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AG uses new law to freeze employee's assets

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The Indiana Attorney General is using a new public-accountability law to freeze the assets of the Brownstown clerk-treasurer accused of overpaying herself more than $360,000 in taxpayer money.

Attorney General Greg Zoeller announced Monday he obtained a temporary restraining order in Jackson Circuit Court to prevent Rebecka Ann Fee from disposing or transferring any financial assets during the embezzlement investigation.

A State Board of Accounts field examiner auditing the town's finances between January 2006 and October 2009 found Fee had allegedly doctored computer records to conceal the misuse from town council members when they reviewed the claims. Fee, who handled Brownstown government payroll, had allegedly been overpaying herself by $1,000 to $4,000 biweekly.

The temporary restraining order is the first use of House Enrolled Act 1514, a public-accountability law. Under the law, the State Board of Accounts alerts the AG's office to potential fraud on public funds much earlier than before, allowing the attorney general to intervene in court to prevent suspects from hiding or getting rid of assets.

Zoeller is seeking a pre-judgment attachment of Fee's financial assets - including a personal bank account and proceeds of a sale of a house - and garnishment of her wages. A hearing has been scheduled on the motion for Dec. 14 before Judge William Vance. Once the State Board of Accounts' final audit is complete, the AG's office plans to file a civil collections lawsuit and seek a judgment against Fee to recover public funds from her.

According to the attorney general's office, Fee is still the elected clerk-treasurer, but she hasn't performed the duties of the office since October. An interim clerk-treasurer has been appointed.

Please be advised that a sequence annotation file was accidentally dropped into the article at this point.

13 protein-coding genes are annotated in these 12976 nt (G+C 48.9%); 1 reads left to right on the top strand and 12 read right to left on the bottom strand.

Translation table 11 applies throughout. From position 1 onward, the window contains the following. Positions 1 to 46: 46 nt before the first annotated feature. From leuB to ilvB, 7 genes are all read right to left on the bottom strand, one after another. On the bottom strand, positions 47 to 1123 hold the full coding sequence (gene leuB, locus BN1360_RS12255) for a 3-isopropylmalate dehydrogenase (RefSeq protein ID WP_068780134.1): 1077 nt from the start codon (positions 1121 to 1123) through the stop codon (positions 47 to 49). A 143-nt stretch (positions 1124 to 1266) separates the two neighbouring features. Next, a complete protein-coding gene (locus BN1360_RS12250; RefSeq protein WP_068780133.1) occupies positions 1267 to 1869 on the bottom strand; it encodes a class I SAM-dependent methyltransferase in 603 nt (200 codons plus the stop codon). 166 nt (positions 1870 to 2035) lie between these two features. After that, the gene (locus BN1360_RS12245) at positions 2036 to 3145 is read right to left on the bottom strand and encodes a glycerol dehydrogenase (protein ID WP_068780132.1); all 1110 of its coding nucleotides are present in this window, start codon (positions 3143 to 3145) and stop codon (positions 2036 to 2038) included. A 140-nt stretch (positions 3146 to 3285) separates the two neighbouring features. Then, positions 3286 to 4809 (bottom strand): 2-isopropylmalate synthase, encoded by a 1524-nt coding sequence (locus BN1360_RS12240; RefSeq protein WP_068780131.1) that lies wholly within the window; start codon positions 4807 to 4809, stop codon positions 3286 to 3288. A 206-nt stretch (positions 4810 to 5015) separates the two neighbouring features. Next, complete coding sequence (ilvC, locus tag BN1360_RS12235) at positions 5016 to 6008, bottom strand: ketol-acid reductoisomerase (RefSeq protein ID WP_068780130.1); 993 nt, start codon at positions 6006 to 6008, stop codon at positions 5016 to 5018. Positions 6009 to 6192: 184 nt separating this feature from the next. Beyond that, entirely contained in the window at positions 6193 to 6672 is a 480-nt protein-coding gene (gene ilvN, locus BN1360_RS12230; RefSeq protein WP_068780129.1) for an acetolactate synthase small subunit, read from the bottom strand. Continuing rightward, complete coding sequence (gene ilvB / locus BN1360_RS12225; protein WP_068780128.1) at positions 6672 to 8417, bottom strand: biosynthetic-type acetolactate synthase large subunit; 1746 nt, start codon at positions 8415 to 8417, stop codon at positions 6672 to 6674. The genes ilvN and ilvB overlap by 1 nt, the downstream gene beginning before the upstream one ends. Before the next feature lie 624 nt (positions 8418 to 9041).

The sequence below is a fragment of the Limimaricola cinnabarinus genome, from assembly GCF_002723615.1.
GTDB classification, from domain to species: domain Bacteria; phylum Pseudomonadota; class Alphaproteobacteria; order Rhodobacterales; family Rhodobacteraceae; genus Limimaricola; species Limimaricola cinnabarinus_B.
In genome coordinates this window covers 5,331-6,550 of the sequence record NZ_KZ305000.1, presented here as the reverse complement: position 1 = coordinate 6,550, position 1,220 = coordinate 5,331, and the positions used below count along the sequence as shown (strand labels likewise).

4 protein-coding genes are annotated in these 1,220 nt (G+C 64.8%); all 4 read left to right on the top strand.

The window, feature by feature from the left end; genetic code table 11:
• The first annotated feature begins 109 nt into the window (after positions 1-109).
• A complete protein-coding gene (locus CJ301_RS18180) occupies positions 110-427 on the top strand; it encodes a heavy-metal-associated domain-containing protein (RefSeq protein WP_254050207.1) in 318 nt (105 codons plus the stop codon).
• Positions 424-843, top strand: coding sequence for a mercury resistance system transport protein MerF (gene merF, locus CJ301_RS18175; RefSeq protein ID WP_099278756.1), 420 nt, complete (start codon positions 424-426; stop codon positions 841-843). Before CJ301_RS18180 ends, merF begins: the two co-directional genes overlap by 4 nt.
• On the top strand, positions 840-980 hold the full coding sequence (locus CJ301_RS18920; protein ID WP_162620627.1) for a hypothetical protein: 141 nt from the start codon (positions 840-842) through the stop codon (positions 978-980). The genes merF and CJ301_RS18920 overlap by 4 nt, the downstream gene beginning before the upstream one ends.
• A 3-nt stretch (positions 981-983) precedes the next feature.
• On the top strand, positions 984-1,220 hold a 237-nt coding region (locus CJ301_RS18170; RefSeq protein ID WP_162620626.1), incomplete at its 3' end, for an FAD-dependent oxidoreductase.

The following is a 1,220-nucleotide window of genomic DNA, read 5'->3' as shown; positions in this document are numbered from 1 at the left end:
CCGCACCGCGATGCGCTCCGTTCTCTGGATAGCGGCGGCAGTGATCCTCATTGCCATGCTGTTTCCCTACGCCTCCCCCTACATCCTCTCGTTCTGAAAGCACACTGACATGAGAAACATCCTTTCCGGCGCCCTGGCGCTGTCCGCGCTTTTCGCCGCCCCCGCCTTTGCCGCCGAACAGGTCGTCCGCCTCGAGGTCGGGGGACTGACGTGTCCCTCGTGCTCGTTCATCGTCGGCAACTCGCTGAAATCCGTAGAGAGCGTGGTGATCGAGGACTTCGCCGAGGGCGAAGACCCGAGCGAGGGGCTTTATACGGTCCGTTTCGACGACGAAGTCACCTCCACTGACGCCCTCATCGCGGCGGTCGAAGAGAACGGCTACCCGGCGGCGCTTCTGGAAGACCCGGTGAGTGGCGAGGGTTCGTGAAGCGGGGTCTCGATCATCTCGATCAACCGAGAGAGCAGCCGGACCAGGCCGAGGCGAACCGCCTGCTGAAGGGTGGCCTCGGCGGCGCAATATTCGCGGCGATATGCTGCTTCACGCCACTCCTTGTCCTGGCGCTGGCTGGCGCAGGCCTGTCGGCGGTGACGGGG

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  2. Hail to our Constitutional Law Expert in the Executive Office! “What you’re not paying attention to is the fact that I just took an action to change the law,” Obama said.

  3. What is this, the Ind Supreme Court thinking that there is a separation of powers and limited enumerated powers as delegated by a dusty old document? Such eighteen century thinking, so rare and unwanted by the elites in this modern age. Dictate to us, dictate over us, the massess are chanting! George Soros agrees. Time to change with times Ind Supreme Court, says all President Snows. Rule by executive decree is the new black.

  4. I made the same argument before a commission of the Indiana Supreme Court and then to the fedeal district and federal appellate courts. Fell flat. So very glad to read that some judges still beleive that evidentiary foundations matter.

  5. KUDOS to the Indiana Supreme Court for realizing that some bureacracies need to go to the stake. Recall what RWR said: "No government ever voluntarily reduces itself in size. Government programs, once launched, never disappear. Actually, a government bureau is the nearest thing to eternal life we'll ever see on this earth!" NOW ... what next to this rare and inspiring chopping block? Well, the Commission on Gender and Race (but not religion!?!) is way overdue. And some other Board's could be cut with a positive for State and the reputation of the Indiana judiciary.

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